August 1, 1943: Push Them Back! May-July 1943
These last few months have proven disastrous for the Japanese. The major actions are as follows:
1) A major counter-attack on Kwajalein was repulsed with great loss to the IJN. CVs Yorktown, Enterprise, Saratoga, and Lexington were dispatched at full speed from Pearl to engage a major IJN force in the Marshalls, resulting in the sinking of 3 CVs, 3 CVLs, 2 BBs, and numerous escort ships. The IJN managed to land forces on Kwajalein, but were repulsed with great loss to the Japanese. One of the mighty Yamato class BBs, the Kii, was sunk! Unfortunately, the escort carrier Chenango was lost at Kwajalein while defending the transports unloading supplies.
Lt. David Faroe, Air Group 6, USS Enterprise
May 22, 1943
Jack Barr and I were in the mess eating breakfast when we got the word. The Jap carriers had been spotted by a PBY out of Kwajalein and we'd be launching at daybreak. We finished up right quick and started the preflight, Jack and I waving to each other on the deck acting like we were ready to take on the whole Jap fleet. Well I think we saw most of it today. More Jap ships than you could count. We got airborne about 0500, winging our way westward with the boys in their new new Hellcats. The Japs were right were the PBY said they would be, steaming westward trying to flee from our 1000 pounders. Fat chance. Bobby Ring in vic 3 was the first to spot the Zekes coming up to stop us, but we had the taste of blood in our mouths after hearing about the Chenanago go down the day before. Bob Collins was on that ship, still haven't heard if he got out. In any case, I was ready for some payback. I said a small prayer that the Hellcats would keep the Zekes off us and bored in with Jack on my right wing. I stole a glance out the window, but he was looking dead ahead, boring in on the smokestacks. I got myself situated called back to Ronny in the backseat to keep an eye out and armed the bomb. Then the flak started. Heaviest I've seen to date, saw a few of the torpedo boys get hit down below but we pressed on, diving down on the biggest flattop I could find. I let loose at about 2000 feet and peeled left. Good hit right amidships. Saw a Zeke get blown right off the deck. Ronny called out some Zekes coming in and I booked it right down on deck trying to find the rest of the squadron. I got a few miles out and pulled right back up to 10000 where I found the rest of the boys forming up. I looked back and saw lots of black smoke, like someone was burning leaves all over the Pacific. Payback's a #%&*$#, aint it...
2) The South Pacific has been a hotbed of activity as well. The Marine landings at Torokina succeeded in capturing the airfield and efforts to reduce Rabaul have been successful. Many ships were sunk in the harbor under repeated air attack. The IJN has all but abandoned Rabaul as a naval and air base. In addition, the Shoho, Yamato, and Fuso were caught in the open and sunk near Rabaul.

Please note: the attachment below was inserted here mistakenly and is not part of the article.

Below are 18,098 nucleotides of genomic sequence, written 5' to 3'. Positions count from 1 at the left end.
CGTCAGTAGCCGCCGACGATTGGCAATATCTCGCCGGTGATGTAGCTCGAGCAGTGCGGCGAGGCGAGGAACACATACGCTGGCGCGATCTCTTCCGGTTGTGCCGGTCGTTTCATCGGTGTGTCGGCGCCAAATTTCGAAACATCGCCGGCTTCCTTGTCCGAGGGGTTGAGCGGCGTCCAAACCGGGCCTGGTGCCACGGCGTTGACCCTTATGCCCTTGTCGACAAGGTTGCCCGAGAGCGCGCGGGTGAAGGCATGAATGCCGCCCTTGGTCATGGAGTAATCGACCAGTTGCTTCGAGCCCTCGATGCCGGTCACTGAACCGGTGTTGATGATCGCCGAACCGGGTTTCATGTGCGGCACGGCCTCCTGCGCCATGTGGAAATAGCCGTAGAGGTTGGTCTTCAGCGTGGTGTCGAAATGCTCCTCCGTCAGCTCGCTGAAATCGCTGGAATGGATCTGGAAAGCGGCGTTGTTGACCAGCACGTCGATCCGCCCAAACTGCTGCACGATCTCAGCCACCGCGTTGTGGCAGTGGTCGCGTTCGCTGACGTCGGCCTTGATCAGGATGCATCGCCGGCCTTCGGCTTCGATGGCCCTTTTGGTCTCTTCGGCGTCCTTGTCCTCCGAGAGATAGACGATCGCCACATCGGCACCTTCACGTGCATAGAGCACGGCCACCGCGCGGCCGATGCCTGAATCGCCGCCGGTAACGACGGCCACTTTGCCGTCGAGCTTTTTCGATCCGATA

3) Operation Welcome Mat. We dispatched a major bombardment fleet to hammer Truk, a major supply facility for IJN operations in the South Pacific. Six BBs bombarded the airfields at Truk, result in what intel calls over 340 enemy aircraft destroyed on the ground.
Capt. Bill Preston, 44th Bomber Group, Torokina
June 8, 1943
Got the "Louisville Express" off the ground with little fuss, despite the heavy load, dipping my wing in salute to the waving Marines at the end of the airfield. Glad they're here, damn Japs are just 30 miles to the south where we ran them off after the invasion. Word had it there was a big Jap battlewagon to the north waiting for our resupply ships due in a week. Well, she was there alright, biggest damn ship I ever seen. She'd apparently already been hit by the boys at Port Moresby, we were just there for cleanup. Cleanup...yeah right. That damn boat opened up with the whole enchilada. Had flak throwing up columns of water right in front of us as we bored in at about 500 feet. As I got closer I could tell she was hit pretty good. The top decks were battered up and smoking. I couldn't miss, the boat was that damn big. Saw the Jap sailors scrambling around as I let loose and climbed away. I hit her good, and the rest of the flight did too. I don't know if she sank, but she was alight top to bottom as we disappeared over the horizon...
Corporal Reginald Hower, 7th Australian Division, Lae
July 31, 1943
Bloody balls up. These damn creaky boats barely got us on the beach before the Japs opened up. Those Yank battleships shut their arse up pretty quick tho. Assembled on the beach with my section leader and started up towards the airfield, our Matildas giving them a little what for. Got a little sporadic fire from the hangers, but we shut that #%&*$# down too with some direct fire from our tanks. Had the airfield in a hour, pushed the rest of the bastards back into the jungle in another. 'Bout damn time we got moving on New Guinea, what with the boys down at Moresby still under siege. Look out Tojo, the Aussies are in New Guinea to stay!Overall Strategic Picture
The Japanese have suffered several major defeats on land, air, and sea. Their defensive cordon is being pushed back, not easily, but pushed back nonetheless. New Guinea should be neutralized within the next 6 months, Truk is under fire, and the Marshall are neutralized. IJN losses have been enormous, with perhaps 50% of their available CVs sunk or in drydock.
Wake Island is scheduled for invasion soon, but intel reports the strongest garrison yet encountered is waiting for us there. Next in line is the Marianas....next stop Tokyo.